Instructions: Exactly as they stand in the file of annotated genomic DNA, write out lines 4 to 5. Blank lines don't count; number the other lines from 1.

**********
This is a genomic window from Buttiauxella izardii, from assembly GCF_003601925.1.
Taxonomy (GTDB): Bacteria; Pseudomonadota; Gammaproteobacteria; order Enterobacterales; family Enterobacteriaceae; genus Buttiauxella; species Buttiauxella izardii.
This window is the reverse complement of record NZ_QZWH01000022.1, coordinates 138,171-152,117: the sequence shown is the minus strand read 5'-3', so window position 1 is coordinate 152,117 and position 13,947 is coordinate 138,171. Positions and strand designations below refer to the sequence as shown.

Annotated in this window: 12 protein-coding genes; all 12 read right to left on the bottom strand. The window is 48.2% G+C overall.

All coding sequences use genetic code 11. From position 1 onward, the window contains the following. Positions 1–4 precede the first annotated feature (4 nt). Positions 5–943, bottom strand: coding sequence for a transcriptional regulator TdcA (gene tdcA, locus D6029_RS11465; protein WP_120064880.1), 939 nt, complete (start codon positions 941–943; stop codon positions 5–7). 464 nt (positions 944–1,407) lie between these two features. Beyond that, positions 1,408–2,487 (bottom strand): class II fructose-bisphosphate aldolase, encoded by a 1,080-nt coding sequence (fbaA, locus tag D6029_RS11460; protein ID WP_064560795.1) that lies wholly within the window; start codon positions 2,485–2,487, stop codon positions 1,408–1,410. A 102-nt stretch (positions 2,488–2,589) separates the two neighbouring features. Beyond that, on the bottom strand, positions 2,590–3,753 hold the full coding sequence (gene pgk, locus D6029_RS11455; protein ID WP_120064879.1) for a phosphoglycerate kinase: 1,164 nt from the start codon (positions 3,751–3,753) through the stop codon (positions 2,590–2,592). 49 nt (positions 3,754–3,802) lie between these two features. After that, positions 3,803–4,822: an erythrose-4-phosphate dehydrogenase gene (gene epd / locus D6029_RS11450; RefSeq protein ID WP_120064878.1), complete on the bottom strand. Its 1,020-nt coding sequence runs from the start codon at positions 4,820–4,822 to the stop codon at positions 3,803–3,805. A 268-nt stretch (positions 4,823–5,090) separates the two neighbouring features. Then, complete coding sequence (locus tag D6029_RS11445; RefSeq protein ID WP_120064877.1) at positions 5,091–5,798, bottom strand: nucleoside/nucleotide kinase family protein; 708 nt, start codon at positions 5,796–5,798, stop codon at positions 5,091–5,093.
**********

Annotated in this window: 12 protein-coding genes; all 12 read right to left on the bottom strand. The window is 48.2% G+C overall.

All coding sequences use genetic code 11. From position 1 onward, the window contains the following. Positions 1–4 precede the first annotated feature (4 nt). Positions 5–943, bottom strand: coding sequence for a transcriptional regulator TdcA (gene tdcA, locus D6029_RS11465; protein WP_120064880.1), 939 nt, complete (start codon positions 941–943; stop codon positions 5–7). 464 nt (positions 944–1,407) lie between these two features. Beyond that, positions 1,408–2,487 (bottom strand): class II fructose-bisphosphate aldolase, encoded by a 1,080-nt coding sequence (fbaA, locus tag D6029_RS11460; protein ID WP_064560795.1) that lies wholly within the window; start codon positions 2,485–2,487, stop codon positions 1,408–1,410. A 102-nt stretch (positions 2,488–2,589) separates the two neighbouring features. Beyond that, on the bottom strand, positions 2,590–3,753 hold the full coding sequence (gene pgk, locus D6029_RS11455; protein ID WP_120064879.1) for a phosphoglycerate kinase: 1,164 nt from the start codon (positions 3,751–3,753) through the stop codon (positions 2,590–2,592). 49 nt (positions 3,754–3,802) lie between these two features. After that, positions 3,803–4,822: an erythrose-4-phosphate dehydrogenase gene (gene epd / locus D6029_RS11450; RefSeq protein ID WP_120064878.1), complete on the bottom strand. Its 1,020-nt coding sequence runs from the start codon at positions 4,820–4,822 to the stop codon at positions 3,803–3,805. A 268-nt stretch (positions 4,823–5,090) separates the two neighbouring features. Then, complete coding sequence (locus tag D6029_RS11445; RefSeq protein ID WP_120064877.1) at positions 5,091–5,798, bottom strand: nucleoside/nucleotide kinase family protein; 708 nt, start codon at positions 5,796–5,798, stop codon at positions 5,091–5,093.